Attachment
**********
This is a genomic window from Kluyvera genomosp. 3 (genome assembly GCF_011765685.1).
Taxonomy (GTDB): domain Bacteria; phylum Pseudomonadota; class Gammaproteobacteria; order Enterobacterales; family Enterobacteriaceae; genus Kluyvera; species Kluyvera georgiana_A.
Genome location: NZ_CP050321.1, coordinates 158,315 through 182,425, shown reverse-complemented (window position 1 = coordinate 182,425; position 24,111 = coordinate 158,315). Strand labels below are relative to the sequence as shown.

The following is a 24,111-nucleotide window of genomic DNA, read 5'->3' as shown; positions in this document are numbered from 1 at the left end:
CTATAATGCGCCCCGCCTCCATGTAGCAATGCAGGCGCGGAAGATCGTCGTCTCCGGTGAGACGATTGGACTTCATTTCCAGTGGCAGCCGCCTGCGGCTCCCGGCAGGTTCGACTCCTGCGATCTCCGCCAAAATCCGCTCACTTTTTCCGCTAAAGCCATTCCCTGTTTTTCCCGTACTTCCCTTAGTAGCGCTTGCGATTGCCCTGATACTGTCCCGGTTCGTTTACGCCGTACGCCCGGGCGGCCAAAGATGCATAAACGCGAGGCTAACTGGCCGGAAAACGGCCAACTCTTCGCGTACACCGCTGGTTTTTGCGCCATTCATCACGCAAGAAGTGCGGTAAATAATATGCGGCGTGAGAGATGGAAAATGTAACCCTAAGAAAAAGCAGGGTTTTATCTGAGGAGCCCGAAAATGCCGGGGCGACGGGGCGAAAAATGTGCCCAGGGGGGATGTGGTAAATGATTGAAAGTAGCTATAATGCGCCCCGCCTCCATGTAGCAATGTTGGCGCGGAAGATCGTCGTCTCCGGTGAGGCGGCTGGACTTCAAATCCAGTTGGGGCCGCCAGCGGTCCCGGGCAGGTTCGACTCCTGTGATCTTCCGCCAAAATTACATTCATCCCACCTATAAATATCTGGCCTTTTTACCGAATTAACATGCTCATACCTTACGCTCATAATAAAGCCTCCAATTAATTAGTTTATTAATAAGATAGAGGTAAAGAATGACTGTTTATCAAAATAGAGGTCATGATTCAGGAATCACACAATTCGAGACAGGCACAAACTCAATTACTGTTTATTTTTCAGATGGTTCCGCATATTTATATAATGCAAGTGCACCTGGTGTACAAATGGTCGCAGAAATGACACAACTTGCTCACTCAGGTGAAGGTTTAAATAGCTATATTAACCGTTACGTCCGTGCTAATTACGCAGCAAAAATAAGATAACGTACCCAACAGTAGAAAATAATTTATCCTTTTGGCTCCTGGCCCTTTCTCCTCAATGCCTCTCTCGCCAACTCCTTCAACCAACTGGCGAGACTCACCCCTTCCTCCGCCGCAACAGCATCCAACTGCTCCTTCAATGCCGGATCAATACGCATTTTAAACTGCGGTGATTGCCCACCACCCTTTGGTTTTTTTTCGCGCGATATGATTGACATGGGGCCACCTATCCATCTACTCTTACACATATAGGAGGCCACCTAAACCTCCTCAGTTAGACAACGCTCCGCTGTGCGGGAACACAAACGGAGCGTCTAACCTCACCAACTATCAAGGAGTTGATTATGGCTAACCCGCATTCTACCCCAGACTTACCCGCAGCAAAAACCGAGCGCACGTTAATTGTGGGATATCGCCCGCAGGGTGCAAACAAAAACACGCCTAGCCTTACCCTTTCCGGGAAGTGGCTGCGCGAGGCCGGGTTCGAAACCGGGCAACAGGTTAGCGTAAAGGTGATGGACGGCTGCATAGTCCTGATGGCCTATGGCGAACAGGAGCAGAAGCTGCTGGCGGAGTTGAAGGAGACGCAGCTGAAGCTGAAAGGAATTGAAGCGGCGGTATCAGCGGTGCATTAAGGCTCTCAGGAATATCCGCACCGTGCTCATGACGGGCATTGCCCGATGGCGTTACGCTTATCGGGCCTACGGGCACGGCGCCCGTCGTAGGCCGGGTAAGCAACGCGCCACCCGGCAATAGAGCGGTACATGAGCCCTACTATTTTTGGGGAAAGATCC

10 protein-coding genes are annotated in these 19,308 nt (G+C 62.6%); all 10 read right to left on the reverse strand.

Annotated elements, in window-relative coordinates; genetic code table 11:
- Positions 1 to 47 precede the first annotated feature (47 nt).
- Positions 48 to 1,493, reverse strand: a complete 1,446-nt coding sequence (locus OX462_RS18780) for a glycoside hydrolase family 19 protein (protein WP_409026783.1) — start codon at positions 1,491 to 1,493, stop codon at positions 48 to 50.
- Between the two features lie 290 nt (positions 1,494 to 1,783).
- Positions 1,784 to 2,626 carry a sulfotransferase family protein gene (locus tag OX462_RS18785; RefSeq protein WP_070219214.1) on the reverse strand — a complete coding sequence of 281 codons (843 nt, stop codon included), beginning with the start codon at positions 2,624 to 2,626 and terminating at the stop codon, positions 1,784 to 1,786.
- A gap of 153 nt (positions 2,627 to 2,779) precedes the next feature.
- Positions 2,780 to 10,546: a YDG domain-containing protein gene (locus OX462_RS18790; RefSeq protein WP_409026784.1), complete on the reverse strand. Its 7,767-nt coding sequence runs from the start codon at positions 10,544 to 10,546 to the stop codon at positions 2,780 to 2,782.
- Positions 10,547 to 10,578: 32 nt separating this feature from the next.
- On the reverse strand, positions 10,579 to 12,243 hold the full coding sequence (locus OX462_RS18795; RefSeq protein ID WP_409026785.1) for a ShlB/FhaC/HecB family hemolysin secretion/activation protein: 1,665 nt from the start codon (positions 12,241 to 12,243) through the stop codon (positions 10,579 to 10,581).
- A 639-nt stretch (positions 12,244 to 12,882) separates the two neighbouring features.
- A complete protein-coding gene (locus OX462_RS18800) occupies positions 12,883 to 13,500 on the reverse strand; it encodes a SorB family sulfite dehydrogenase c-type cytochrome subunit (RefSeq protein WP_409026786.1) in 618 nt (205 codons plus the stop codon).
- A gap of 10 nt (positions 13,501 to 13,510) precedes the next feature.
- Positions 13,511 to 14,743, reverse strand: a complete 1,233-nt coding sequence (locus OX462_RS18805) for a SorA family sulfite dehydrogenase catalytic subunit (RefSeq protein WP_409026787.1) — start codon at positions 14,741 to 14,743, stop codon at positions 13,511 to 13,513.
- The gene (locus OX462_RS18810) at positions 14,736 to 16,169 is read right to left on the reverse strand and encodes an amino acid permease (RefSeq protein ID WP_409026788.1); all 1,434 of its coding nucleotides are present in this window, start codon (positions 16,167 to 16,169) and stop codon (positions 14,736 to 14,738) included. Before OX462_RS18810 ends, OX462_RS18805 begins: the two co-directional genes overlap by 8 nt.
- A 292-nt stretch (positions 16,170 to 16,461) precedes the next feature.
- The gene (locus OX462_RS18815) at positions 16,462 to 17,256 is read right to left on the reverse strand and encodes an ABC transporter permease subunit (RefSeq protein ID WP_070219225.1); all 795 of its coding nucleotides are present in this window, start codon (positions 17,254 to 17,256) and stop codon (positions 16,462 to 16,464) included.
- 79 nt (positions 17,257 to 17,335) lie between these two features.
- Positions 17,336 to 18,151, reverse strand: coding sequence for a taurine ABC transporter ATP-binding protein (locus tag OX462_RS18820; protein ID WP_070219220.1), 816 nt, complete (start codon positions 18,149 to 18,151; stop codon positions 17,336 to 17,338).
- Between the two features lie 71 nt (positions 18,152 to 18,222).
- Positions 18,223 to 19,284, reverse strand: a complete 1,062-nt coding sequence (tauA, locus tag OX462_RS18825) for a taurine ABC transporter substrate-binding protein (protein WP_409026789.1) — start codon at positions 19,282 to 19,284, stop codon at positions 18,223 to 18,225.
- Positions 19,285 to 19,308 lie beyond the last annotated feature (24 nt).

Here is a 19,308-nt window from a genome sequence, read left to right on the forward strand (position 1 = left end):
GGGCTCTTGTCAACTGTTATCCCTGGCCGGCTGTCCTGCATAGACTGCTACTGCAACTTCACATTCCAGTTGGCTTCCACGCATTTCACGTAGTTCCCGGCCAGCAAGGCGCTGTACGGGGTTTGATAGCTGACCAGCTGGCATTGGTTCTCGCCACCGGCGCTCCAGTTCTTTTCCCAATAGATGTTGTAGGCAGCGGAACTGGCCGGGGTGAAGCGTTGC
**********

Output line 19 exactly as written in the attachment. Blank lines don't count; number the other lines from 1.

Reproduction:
- Positions 13,511 to 14,743, reverse strand: a complete 1,233-nt coding sequence (locus OX462_RS18805) for a SorA family sulfite dehydrogenase catalytic subunit (RefSeq protein WP_409026787.1) — start codon at positions 14,741 to 14,743, stop codon at positions 13,511 to 13,513.